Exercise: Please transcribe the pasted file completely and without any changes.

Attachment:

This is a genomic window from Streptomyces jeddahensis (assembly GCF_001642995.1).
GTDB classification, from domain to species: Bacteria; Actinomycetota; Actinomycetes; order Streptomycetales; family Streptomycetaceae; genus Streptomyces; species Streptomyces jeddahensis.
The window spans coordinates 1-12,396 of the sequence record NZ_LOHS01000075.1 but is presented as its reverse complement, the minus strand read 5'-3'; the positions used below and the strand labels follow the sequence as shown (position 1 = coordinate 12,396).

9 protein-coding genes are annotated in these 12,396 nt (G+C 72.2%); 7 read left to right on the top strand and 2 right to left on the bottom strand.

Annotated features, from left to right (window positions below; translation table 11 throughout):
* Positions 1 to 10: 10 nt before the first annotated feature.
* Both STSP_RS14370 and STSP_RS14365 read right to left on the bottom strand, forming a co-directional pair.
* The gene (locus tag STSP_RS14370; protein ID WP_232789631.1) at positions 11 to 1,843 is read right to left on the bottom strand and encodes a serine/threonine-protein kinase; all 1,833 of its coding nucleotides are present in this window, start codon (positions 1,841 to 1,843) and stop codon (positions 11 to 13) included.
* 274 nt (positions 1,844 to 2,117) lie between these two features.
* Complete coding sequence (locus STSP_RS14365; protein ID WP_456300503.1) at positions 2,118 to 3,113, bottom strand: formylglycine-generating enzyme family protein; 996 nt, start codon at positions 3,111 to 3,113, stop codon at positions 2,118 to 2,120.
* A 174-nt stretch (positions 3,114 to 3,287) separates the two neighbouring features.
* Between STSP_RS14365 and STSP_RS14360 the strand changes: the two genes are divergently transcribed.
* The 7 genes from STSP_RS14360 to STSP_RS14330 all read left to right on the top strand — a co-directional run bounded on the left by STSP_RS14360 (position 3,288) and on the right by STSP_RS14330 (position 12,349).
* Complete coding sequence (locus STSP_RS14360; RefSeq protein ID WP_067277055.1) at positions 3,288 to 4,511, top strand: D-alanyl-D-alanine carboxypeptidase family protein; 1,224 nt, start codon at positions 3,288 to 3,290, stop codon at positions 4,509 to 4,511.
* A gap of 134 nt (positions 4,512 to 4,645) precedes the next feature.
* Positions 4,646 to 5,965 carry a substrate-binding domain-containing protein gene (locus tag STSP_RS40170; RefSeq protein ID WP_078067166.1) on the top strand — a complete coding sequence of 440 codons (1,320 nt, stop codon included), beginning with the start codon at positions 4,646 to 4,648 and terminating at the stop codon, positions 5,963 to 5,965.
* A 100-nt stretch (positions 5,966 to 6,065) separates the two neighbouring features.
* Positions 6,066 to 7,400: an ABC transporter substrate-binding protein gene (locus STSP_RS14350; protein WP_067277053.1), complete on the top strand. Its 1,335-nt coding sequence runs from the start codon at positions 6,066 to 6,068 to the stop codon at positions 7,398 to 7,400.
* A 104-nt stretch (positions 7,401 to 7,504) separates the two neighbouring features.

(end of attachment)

This is a genomic window from Streptomyces jeddahensis (assembly GCF_001642995.1).
GTDB classification, from domain to species: Bacteria; Actinomycetota; Actinomycetes; order Streptomycetales; family Streptomycetaceae; genus Streptomyces; species Streptomyces jeddahensis.
The window spans coordinates 1-12,396 of the sequence record NZ_LOHS01000075.1 but is presented as its reverse complement, the minus strand read 5'-3'; the positions used below and the strand labels follow the sequence as shown (position 1 = coordinate 12,396).

9 protein-coding genes are annotated in these 12,396 nt (G+C 72.2%); 7 read left to right on the top strand and 2 right to left on the bottom strand.

Annotated features, from left to right (window positions below; translation table 11 throughout):
* Positions 1 to 10: 10 nt before the first annotated feature.
* Both STSP_RS14370 and STSP_RS14365 read right to left on the bottom strand, forming a co-directional pair.
* The gene (locus tag STSP_RS14370; protein ID WP_232789631.1) at positions 11 to 1,843 is read right to left on the bottom strand and encodes a serine/threonine-protein kinase; all 1,833 of its coding nucleotides are present in this window, start codon (positions 1,841 to 1,843) and stop codon (positions 11 to 13) included.
* 274 nt (positions 1,844 to 2,117) lie between these two features.
* Complete coding sequence (locus STSP_RS14365; protein ID WP_456300503.1) at positions 2,118 to 3,113, bottom strand: formylglycine-generating enzyme family protein; 996 nt, start codon at positions 3,111 to 3,113, stop codon at positions 2,118 to 2,120.
* A 174-nt stretch (positions 3,114 to 3,287) separates the two neighbouring features.
* Between STSP_RS14365 and STSP_RS14360 the strand changes: the two genes are divergently transcribed.
* The 7 genes from STSP_RS14360 to STSP_RS14330 all read left to right on the top strand — a co-directional run bounded on the left by STSP_RS14360 (position 3,288) and on the right by STSP_RS14330 (position 12,349).
* Complete coding sequence (locus STSP_RS14360; RefSeq protein ID WP_067277055.1) at positions 3,288 to 4,511, top strand: D-alanyl-D-alanine carboxypeptidase family protein; 1,224 nt, start codon at positions 3,288 to 3,290, stop codon at positions 4,509 to 4,511.
* A gap of 134 nt (positions 4,512 to 4,645) precedes the next feature.
* Positions 4,646 to 5,965 carry a substrate-binding domain-containing protein gene (locus tag STSP_RS40170; RefSeq protein ID WP_078067166.1) on the top strand — a complete coding sequence of 440 codons (1,320 nt, stop codon included), beginning with the start codon at positions 4,646 to 4,648 and terminating at the stop codon, positions 5,963 to 5,965.
* A 100-nt stretch (positions 5,966 to 6,065) separates the two neighbouring features.
* Positions 6,066 to 7,400: an ABC transporter substrate-binding protein gene (locus STSP_RS14350; protein WP_067277053.1), complete on the top strand. Its 1,335-nt coding sequence runs from the start codon at positions 6,066 to 6,068 to the stop codon at positions 7,398 to 7,400.
* A 104-nt stretch (positions 7,401 to 7,504) separates the two neighbouring features.